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Machine learning will go big and small in 2017

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Machine learning is an emerging trend in South Africa, with demand for data scientists rising and university programmes incorporating it in study programmes. DataProphet MD, FRANS CRONJE, highlights South Africa’s top machine learning trends.

Machine learning as a subset of Artificial Intelligence is an emerging trend in South Africa, with demand for data scientists rising sharply and university programmes incorporating the discipline in study programmes. However, still a long way behind international counterparts, South African machine learning trends for 2017 place focus on our unique and emerging market.

The machine learning sector is really beginning to take form in South Africa with various start-ups taking off and entering the international scene.

At DataProphet, we specialise in the application of machine learning algorithms to provide actionable solutions for a variety of industries. Having built a presence in the U.S. we have experienced the difference in industry trends first hand.

South Africa’s diverse range of spoken languages makes it difficult to use existing personal assistants, chatbots and speech recognition tools which were designed solely for the English language. This is just one example of how approaches to machine learning need to be tailored to the local market.

In addition, inequality in terms of income and high levels of poverty means that fewer people have the means to take part in the growing Internet of Things (IoT) trend. This is also influenced by lower levels of affordable smartphone, computer and data access.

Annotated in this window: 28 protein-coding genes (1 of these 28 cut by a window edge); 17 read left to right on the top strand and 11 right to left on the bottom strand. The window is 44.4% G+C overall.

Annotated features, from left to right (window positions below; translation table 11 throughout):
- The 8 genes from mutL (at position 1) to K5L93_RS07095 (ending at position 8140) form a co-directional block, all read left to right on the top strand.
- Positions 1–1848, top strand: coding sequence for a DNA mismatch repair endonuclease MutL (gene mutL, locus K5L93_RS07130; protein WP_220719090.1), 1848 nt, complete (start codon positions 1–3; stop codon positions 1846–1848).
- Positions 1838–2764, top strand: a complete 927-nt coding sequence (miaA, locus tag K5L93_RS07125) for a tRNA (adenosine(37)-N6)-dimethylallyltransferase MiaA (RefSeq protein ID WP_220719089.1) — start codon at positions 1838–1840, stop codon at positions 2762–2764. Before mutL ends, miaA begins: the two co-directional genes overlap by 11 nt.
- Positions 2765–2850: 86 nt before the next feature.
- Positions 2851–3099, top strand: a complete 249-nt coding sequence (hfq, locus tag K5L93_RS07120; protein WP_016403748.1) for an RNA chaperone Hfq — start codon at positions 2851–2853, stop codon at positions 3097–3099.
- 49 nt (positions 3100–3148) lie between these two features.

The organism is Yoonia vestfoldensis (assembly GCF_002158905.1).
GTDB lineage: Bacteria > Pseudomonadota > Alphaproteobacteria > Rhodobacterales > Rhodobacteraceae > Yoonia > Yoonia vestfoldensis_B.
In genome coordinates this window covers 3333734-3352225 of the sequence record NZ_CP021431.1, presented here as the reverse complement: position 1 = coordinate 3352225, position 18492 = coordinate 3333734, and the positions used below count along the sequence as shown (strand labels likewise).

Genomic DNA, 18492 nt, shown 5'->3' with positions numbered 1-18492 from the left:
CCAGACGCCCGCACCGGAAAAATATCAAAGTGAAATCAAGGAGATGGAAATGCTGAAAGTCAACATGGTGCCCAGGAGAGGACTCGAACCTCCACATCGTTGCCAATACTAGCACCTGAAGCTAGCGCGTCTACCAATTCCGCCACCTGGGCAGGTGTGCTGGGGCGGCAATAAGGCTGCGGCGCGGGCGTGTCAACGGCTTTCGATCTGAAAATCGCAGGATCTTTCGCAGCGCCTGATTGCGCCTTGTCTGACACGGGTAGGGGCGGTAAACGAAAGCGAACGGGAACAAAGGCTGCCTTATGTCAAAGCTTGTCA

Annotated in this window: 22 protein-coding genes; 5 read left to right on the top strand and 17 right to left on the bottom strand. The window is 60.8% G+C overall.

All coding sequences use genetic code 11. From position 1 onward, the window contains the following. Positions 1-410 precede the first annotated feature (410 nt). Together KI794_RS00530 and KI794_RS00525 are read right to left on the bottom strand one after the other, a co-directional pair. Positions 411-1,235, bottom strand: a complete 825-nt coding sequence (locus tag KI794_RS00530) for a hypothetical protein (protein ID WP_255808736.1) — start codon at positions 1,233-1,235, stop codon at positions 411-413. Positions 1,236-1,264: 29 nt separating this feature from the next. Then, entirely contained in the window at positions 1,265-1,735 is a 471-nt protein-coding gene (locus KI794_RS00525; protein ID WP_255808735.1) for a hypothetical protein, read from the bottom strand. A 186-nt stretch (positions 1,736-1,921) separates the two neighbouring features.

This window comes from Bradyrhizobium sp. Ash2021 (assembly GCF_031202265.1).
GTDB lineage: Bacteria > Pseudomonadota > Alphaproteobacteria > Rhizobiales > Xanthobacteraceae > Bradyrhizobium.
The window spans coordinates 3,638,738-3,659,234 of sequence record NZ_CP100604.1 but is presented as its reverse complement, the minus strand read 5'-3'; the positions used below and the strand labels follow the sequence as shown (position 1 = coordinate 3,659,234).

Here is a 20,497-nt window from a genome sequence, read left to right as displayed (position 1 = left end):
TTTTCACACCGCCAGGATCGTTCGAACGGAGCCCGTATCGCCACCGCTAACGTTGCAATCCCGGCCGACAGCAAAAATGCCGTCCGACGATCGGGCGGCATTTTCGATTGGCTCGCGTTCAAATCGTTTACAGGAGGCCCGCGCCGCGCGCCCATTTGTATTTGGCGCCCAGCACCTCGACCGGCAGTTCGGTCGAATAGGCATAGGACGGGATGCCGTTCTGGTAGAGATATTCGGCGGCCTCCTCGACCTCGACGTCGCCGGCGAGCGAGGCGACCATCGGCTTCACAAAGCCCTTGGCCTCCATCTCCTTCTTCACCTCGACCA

Fortunately, South African companies – not generally known for their customer care – are starting to wake up to the possibilities of efficient customer relationship management (CRM) through bespoke products, targeted marketing and improved customer service.

Our top four trends for machine learning in South Africa for 2017 are:

1. Big Data

Until recently, there were only a few companies who had the expertise needed to handle large datasets. However, as Big Data ‘know-how’ continues to spread across local industries, organisations will begin to see the benefits of uncovering new insights and opportunities presented through previously untouched data.

One way of using this data which has seen incredible growth is in segmentation – distinguishing customers based on their behaviour. Vodacom’s ‘Just 4 You’ campaign, for example, enabled businesses to better understand their needs and provide a personalised experience while also improving profits.

2. Chatbots

In a country where many digital and technological services are limited, chatbots are set to see steady increase in use cases as the technology graduates out of a being seen as ‘gimmicky’. Their return will see an increase in assistance with legal and financial advice, medical diagnosis and customer support.

ABSA has already introduced such a chatbot in the market, increasing the ways in which the bank engages with customers.

3. Computer Vision

The near-human level performance of computer vision will definitely be a trend to watch out for in 2017. For example, useful in the South African retail industry, smart cameras may be able to identify when a shoplifting or a break-in occurs and then notify security services.